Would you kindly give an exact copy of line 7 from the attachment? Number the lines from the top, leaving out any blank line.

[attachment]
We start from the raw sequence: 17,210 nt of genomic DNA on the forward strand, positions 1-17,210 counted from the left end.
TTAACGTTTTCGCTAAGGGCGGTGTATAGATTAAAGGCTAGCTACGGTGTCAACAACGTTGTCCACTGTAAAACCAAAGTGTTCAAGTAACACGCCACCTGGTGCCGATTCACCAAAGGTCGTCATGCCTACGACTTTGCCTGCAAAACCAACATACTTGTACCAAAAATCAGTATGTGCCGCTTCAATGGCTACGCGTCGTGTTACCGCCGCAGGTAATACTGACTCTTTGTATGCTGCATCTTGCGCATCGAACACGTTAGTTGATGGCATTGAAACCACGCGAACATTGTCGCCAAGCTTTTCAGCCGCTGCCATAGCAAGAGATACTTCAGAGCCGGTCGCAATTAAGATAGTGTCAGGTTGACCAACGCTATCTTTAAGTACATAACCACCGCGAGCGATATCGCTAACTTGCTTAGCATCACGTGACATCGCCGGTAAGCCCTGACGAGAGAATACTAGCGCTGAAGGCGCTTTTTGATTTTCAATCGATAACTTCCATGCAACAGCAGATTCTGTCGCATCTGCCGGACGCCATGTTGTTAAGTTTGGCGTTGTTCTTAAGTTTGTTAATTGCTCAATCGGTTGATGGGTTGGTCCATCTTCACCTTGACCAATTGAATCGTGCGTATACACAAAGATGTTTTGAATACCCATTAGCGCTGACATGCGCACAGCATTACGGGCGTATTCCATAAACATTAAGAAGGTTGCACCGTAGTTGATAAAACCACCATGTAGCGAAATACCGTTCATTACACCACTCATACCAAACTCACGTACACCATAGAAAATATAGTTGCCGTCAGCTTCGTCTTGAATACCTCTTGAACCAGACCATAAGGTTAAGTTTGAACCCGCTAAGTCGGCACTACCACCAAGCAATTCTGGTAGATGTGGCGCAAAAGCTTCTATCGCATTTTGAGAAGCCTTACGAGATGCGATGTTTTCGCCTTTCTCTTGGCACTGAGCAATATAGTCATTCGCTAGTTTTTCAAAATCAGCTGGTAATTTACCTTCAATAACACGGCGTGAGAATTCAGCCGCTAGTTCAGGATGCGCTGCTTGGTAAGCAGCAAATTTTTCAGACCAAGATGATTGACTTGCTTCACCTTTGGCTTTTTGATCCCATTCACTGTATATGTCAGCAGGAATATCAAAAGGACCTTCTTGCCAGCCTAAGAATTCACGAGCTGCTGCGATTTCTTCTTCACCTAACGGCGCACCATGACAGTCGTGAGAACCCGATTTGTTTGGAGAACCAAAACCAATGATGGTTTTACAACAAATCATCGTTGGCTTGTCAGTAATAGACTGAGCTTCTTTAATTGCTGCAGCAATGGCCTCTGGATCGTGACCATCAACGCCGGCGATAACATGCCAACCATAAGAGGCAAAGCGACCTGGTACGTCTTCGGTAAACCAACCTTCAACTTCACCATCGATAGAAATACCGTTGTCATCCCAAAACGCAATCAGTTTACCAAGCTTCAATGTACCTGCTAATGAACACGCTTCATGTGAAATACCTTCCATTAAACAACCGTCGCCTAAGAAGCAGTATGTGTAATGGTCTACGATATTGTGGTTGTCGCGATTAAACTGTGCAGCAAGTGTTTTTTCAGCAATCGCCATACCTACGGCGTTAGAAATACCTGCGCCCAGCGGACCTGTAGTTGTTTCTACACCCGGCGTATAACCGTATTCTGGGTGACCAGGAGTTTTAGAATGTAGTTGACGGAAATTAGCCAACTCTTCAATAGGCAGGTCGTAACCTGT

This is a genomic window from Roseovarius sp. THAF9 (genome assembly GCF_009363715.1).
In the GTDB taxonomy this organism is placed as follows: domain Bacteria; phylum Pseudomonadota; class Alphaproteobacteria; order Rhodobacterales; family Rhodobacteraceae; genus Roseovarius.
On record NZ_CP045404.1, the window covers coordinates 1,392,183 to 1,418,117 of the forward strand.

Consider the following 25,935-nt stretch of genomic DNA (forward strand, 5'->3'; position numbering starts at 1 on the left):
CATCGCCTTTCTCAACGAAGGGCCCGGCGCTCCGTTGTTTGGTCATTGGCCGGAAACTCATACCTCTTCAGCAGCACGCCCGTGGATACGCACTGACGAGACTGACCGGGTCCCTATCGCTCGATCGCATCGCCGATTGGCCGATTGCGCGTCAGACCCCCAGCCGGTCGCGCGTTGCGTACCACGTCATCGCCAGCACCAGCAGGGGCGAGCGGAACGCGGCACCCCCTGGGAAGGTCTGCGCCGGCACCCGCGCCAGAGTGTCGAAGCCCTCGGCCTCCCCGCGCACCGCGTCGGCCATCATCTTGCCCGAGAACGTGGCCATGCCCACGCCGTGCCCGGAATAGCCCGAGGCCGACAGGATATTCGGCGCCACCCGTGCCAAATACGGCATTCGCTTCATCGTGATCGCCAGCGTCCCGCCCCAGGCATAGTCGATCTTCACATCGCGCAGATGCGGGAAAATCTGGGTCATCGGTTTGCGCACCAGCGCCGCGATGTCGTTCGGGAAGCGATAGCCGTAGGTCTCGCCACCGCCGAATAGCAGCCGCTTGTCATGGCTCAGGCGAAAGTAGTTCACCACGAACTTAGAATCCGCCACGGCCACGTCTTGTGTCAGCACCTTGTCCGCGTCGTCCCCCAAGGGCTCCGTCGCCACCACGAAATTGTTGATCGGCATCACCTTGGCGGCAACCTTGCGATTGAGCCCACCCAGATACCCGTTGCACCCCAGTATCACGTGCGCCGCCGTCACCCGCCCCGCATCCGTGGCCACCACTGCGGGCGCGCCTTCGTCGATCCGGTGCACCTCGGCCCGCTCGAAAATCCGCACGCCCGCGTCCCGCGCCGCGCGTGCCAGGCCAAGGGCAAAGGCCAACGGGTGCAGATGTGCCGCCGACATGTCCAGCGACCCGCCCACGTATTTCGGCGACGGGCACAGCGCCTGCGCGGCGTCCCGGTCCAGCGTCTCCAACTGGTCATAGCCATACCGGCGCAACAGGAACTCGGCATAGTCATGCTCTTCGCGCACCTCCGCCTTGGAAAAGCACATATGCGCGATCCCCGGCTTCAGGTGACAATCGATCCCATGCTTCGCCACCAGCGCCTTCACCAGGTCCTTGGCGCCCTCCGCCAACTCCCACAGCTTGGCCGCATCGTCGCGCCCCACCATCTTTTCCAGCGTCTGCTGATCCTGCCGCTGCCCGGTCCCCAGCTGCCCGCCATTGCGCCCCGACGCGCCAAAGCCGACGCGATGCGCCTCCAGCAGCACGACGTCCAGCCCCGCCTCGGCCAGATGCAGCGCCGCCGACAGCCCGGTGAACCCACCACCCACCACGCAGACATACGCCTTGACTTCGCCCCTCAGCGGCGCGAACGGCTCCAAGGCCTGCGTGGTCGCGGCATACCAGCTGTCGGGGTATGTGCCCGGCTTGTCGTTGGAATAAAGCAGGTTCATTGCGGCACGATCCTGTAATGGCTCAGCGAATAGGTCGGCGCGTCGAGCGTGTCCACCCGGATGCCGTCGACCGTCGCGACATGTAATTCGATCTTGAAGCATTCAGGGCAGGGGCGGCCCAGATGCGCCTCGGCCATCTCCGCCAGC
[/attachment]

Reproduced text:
CATCGCCTTTCTCAACGAAGGGCCCGGCGCTCCGTTGTTTGGTCATTGGCCGGAAACTCATACCTCTTCAGCAGCACGCCCGTGGATACGCACTGACGAGACTGACCGGGTCCCTATCGCTCGATCGCATCGCCGATTGGCCGATTGCGCGTCAGACCCCCAGCCGGTCGCGCGTTGCGTACCACGTCATCGCCAGCACCAGCAGGGGCGAGCGGAACGCGGCACCCCCTGGGAAGGTCTGCGCCGGCACCCGCGCCAGAGTGTCGAAGCCCTCGGCCTCCCCGCGCACCGCGTCGGCCATCATCTTGCCCGAGAACGTGGCCATGCCCACGCCGTGCCCGGAATAGCCCGAGGCCGACAGGATATTCGGCGCCACCCGTGCCAAATACGGCATTCGCTTCATCGTGATCGCCAGCGTCCCGCCCCAGGCATAGTCGATCTTCACATCGCGCAGATGCGGGAAAATCTGGGTCATCGGTTTGCGCACCAGCGCCGCGATGTCGTTCGGGAAGCGATAGCCGTAGGTCTCGCCACCGCCGAATAGCAGCCGCTTGTCATGGCTCAGGCGAAAGTAGTTCACCACGAACTTAGAATCCGCCACGGCCACGTCTTGTGTCAGCACCTTGTCCGCGTCGTCCCCCAAGGGCTCCGTCGCCACCACGAAATTGTTGATCGGCATCACCTTGGCGGCAACCTTGCGATTGAGCCCACCCAGATACCCGTTGCACCCCAGTATCACGTGCGCCGCCGTCACCCGCCCCGCATCCGTGGCCACCACTGCGGGCGCGCCTTCGTCGATCCGGTGCACCTCGGCCCGCTCGAAAATCCGCACGCCCGCGTCCCGCGCCGCGCGTGCCAGGCCAAGGGCAAAGGCCAACGGGTGCAGATGTGCCGCCGACATGTCCAGCGACCCGCCCACGTATTTCGGCGACGGGCACAGCGCCTGCGCGGCGTCCCGGTCCAGCGTCTCCAACTGGTCATAGCCATACCGGCGCAACAGGAACTCGGCATAGTCATGCTCTTCGCGCACCTCCGCCTTGGAAAAGCACATATGCGCGATCCCCGGCTTCAGGTGACAATCGATCCCATGCTTCGCCACCAGCGCCTTCACCAGGTCCTTGGCGCCCTCCGCCAACTCCCACAGCTTGGCCGCATCGTCGCGCCCCACCATCTTTTCCAGCGTCTGCTGATCCTGCCGCTGCCCGGTCCCCAGCTGCCCGCCATTGCGCCCCGACGCGCCAAAGCCGACGCGATGCGCCTCCAGCAGCACGACGTCCAGCCCCGCCTCGGCCAGATGCAGCGCCGCCGACAGCCCGGTGAACCCACCACCCACCACGCAGACATACGCCTTGACTTCGCCCCTCAGCGGCGCGAACGGCTCCAAGGCCTGCGTGGTCGCGGCATACCAGCTGTCGGGGTATGTGCCCGGCTTGTCGTTGGAATAAAGCAGGTTCATTGCGGCACGATCCTGTAATGGCTCAGCGAATAGGTCGGCGCGTCGAGCGTGTCCACCCGGATGCCGTCGACCGTCGCGACATGTAATTCGATCTTGAAGCATTCAGGGCAGGGGCGGCCCAGATGCGCCTCGGCCATCTCCGCCAGC